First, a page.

The parties are advised to chill. Mattel, Inc. v. MCA Records, Inc., 296 F.3d 894, 908 (9th Cir. 2002)
Monday, October 23, 2006
Whose Side Are You On Anyway?
I've been kind of quiescent with this blog recently, due to the press of stuff happening in my life. But CNN's airing of Islamist propaganda footage depicting the targeting and injuring of American servicemen really, really pisses me off, as does CNN's lame justification. The fact that such footage was sent to CNN may be newsworthy, but the airing certainly is not.
CNN's proffered justification:
We are assuming they included the sniper tape to prove the authenticity of the Al-Shimary interview tape and to establish their credibility. Of course, we also understood that some might conclude there is a public relations benefit for the insurgents if we aired the material, especially on CNN International. We also understood that this kind of footage is upsetting and disturbing for many viewers. But after getting beyond the emotional debate, we concluded the tape meets our criteria for newsworthiness.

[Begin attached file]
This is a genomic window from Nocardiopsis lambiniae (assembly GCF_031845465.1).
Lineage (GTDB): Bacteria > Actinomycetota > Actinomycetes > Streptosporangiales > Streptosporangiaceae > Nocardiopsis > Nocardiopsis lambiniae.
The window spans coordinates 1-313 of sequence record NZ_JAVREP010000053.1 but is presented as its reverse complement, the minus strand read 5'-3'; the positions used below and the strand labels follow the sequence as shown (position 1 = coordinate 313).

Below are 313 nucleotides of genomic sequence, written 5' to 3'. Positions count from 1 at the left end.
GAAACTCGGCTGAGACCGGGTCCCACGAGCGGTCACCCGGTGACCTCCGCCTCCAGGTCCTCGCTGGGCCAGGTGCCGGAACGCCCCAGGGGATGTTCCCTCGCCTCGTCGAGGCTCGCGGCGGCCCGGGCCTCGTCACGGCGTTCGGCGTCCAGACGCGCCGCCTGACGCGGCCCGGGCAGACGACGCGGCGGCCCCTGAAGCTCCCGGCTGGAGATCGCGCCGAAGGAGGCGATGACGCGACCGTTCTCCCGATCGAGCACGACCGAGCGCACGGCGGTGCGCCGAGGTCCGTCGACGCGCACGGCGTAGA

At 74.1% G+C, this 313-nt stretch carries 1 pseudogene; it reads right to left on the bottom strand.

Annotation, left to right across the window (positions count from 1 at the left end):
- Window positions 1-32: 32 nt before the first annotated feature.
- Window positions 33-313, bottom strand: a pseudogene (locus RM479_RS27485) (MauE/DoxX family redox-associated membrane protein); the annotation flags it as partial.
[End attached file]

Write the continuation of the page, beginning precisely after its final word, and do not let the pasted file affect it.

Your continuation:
Which begs the question, what in the world is their criteria? If the sniper tape is used to prove authenticity, that doesn't merit broadcasting the tape - reporting the fact that such tape was submitted should be sufficient. Moreover, looking at CNN's video on the web, the purported motive for sending the tape receives short shrift.
If CNN is going to show this out of some specified "criteria for newsworthiness," then a Marine sniper taking out an Islamist should be equally broadcast-worthy, it seems.
To me, this amounts to showing a snuff video, CNN's justifications not withstanding. The video features footage of Americans, followed by a metallic ping that sounds like it was added in later, blackness, and then an American on the ground.